996251Women Who Run with the Wolves by Clarissa Pinkola Estés. This is one of those books that crops up in the bibliographies of other books all the time, so I felt compelled to read it. But I just couldn’t hack it. The analogies and “lessons” the author draws out of the stories she relates seem pulled out of thin air to me. I could see no correlation at all between the folklore and the morals the author perceived in them.

COOKBOOKS

24693655Protein Ninja: 100 Plant-Based Recipes for Hardcore Soups, One-Pot Meals, and Saucy Bowls That
Pack a Protein Punch
by Terry Hope Romero. There was nothing in here I wanted to eat. It was all very strange stuff, full of pea protein and unobtainable flours and whatnot. I was expecting clever uses for tofu and beans, not this science-project stuff.

27415846Food & Wine Annual Cookbook 2016 ed. by Dana Cowin. Food & Wine is always good stuff. I will be trying about four recipes from this mouthwatering collection.

— Amanda

Monthly reading roundup May 2016

WHAT I READ IN MAY:

23848562Killing and Dying: Stories by Adrian Tomine. I don’t even remember where I first heard of Adrian Tomine but I have his Scrapbook and I never tire of it. His stories are drawn with simplicity and precision sometimes bordering on minimalism. He knows how to tell a story and he specializes in melancholy.

11343537Kamisama Kiss, Vol. 6 by by Julietta Suzuki.

1281393Practical Magic by Alice Hoffman. I see now why this is such a beloved book.i Wonderfully atmospheric, with fully-formed characters. Definitely something that would bear repeated readings.

10098617The How of Happiness: A Scientific Approach to Getting the Life You Want by Sonja Lyubomirsky (audiobook). I may have to read this again, in book form. The author is a researcher who has actually tested and studied the tests of other researchers on what really and truly creates lasting happiness. Much of what her research shows works are things I already practice, but there were other insights I would like to revisit. Also, there are lots of tests and evaluations for you to run on yourself.

15077298Paradise Lot: Two Plant Geeks, One-Tenth of an Acre, and the Making of an Edible Garden Oasis in the City by Eric Toensmeier, Jonathan Bates. I am not a permaculture person but I still found this memoir very interesting.

56478Party of One: The Loners’ Manifesto by Anneli Rufus. YES. Rufus hits the nail on the head about being a loner: we don’t hate people – we just want to be alone. We have friends. We are not “hiding” in our homes. We are not stuck up, we are not perverts, we are not socially inept. A point she brilliantly hammered home was the the headline “loners” who kill are never loners in the real sense – they are alone, not loners. They don’t want to be alone, but rather have alienated anyone who might have wanted to be around them.

9849425French Toast by Harriet Welty Rochefort (Audiobook). Interesting at times, but mostly very complainy. And I’ve got a complaint of my own about that cover: does that cover say middle-aged mother to you? It sure didn’t to me.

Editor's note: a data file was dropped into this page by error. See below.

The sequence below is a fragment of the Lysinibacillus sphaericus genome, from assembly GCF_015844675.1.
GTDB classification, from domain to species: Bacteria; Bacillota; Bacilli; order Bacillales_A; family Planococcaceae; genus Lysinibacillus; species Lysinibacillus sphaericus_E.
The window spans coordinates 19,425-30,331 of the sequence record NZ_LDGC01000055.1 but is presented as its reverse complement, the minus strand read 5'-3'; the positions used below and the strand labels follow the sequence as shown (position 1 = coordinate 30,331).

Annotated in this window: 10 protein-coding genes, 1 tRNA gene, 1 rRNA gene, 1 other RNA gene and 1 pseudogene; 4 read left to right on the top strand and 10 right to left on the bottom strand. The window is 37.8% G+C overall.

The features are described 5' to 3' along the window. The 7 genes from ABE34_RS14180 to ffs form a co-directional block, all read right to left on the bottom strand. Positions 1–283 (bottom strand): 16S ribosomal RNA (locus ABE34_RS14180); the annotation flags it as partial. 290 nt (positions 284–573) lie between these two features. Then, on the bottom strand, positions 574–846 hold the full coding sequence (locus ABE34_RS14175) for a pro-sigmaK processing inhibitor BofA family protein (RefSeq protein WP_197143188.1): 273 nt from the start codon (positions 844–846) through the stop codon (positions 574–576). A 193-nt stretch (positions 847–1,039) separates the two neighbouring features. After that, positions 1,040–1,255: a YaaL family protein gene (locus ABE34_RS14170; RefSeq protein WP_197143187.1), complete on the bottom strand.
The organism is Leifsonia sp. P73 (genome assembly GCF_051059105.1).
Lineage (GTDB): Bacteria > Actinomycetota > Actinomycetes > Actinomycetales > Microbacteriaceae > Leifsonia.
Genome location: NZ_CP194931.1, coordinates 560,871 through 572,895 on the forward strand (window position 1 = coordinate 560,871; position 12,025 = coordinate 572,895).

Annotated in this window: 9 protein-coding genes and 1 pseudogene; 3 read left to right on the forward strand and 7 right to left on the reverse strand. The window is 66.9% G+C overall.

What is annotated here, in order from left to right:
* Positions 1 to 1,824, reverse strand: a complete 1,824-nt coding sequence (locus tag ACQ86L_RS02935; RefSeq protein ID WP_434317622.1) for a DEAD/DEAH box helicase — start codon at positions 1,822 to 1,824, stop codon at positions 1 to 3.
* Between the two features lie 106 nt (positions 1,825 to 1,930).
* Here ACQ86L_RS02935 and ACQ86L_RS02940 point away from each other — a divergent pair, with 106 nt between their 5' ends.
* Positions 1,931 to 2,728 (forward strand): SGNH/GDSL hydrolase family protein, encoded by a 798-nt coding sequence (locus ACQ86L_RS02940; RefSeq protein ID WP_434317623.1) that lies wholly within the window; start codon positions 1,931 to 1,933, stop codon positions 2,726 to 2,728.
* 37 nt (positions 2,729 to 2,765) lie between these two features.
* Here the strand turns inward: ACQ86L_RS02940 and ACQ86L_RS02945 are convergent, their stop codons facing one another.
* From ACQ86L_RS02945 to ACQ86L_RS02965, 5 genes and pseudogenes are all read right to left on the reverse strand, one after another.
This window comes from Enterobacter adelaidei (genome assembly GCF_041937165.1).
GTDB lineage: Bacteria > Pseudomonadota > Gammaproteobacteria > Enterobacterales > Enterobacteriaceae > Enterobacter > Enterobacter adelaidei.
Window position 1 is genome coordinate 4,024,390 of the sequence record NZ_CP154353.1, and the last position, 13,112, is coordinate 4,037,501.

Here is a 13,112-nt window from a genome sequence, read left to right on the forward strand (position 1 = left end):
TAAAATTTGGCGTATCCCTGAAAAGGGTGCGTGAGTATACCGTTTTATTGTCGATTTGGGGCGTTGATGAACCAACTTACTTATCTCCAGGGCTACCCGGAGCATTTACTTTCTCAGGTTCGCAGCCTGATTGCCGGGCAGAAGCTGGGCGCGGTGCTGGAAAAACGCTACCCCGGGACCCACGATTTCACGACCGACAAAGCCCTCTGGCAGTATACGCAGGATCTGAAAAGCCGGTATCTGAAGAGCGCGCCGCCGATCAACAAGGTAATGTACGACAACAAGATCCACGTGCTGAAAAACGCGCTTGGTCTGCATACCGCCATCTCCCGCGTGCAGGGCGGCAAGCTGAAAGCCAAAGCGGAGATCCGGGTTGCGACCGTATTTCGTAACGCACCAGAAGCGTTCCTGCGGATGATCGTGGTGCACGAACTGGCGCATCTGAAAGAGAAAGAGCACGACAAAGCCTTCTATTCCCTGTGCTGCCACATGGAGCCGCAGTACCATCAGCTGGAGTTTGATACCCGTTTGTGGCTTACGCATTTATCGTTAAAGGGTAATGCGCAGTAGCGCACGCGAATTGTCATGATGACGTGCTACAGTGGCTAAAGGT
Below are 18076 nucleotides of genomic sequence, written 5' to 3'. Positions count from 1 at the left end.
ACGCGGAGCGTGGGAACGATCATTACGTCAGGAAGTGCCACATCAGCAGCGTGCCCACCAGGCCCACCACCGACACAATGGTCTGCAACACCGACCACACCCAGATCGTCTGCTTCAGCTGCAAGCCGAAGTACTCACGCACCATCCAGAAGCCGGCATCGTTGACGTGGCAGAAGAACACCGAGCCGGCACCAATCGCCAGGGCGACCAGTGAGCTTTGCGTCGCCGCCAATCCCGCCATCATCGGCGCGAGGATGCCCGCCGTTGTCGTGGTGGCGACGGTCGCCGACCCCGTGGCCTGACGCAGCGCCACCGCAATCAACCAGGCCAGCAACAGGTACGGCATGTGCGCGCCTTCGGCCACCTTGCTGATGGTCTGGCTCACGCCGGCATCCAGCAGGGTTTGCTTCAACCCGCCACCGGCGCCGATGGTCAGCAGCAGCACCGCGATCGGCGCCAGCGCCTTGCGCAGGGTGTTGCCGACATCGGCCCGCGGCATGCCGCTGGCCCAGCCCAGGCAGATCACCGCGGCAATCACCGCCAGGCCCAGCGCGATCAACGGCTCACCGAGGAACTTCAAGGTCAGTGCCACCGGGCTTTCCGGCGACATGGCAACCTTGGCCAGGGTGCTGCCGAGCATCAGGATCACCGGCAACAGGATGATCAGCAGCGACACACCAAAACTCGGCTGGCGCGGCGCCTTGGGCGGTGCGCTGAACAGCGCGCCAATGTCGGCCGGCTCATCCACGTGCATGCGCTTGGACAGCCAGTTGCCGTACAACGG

INCOMPLETE:

22752444Drawn & Quarterly: Twenty-five Years of Contemporary Cartooning, Comics, and Graphic Novels ed. by Tom Devlin. I admit it, I just read the comics and didn’t read the articles.

16059656The Property by Rutu Modan. I placed a hold on this and picked it up when it came in but once I had it on my own shelf I no longer wanted to read it. This happens sometimes, but it makes me feel like a bad person.

522726

A+ cover image, amirite?

Walden and other writings by Henry David Thoreau. I was already aware that Thoreau didn’t really live the monkish life of seclusion and self-sufficiency that he claimed, but I was willing to read this semi-memoir anyway for the slice-of-life stuff: descriptions of his idyllic days in the forest and garden alone except for animals. But I only made it through 30 pages of off-topic rants before I gave up. If I wanted to listen to some old white guy bitch about modern technology and “young people these days” I’d just go to Facebook. If you want a book by a guy who really did build a cabin in the middle of nowhere, by hand, and lived there alone year-round (except for occasional deliveries of beer and TP) and who can really make you pine for the pines with his prose, get you a copy of Dick Proenneke’s One Man’s Wilderness, or the DVD version Alone in the Wilderness.

COOKBOOKS:

25747157My Kitchen in Rome: Recipes and Notes on Italian Cooking by Rachel Roddy. Nothing appealed to me. The food was simple, which I like, with the emphasis on the ingredients, which I like, but the combinations of ingredients were all off-putting to me.

13167803Keepers: Two Home Cooks Share Their Tried-and-True Weeknight Recipes and the Secrets to Happiness in the Kitchen by Kathy Brennan, Caroline Campion. Lots of photocopying going on here. Nothing complicated, but everything sounded very delicious.

12798803Jamie Oliver’s Food Escapes: Over 100 Recipes from the Great Food Regions of the World by Jamie Oliver. Jamie Oliver has never let me down. Photocopies made.

15791048One Pan, Two Plates: More Than 70 Complete Weeknight Meals for Two by Carla Snyder. Does what it says on the tin. And sounds delicious. This came to the photocopier with me.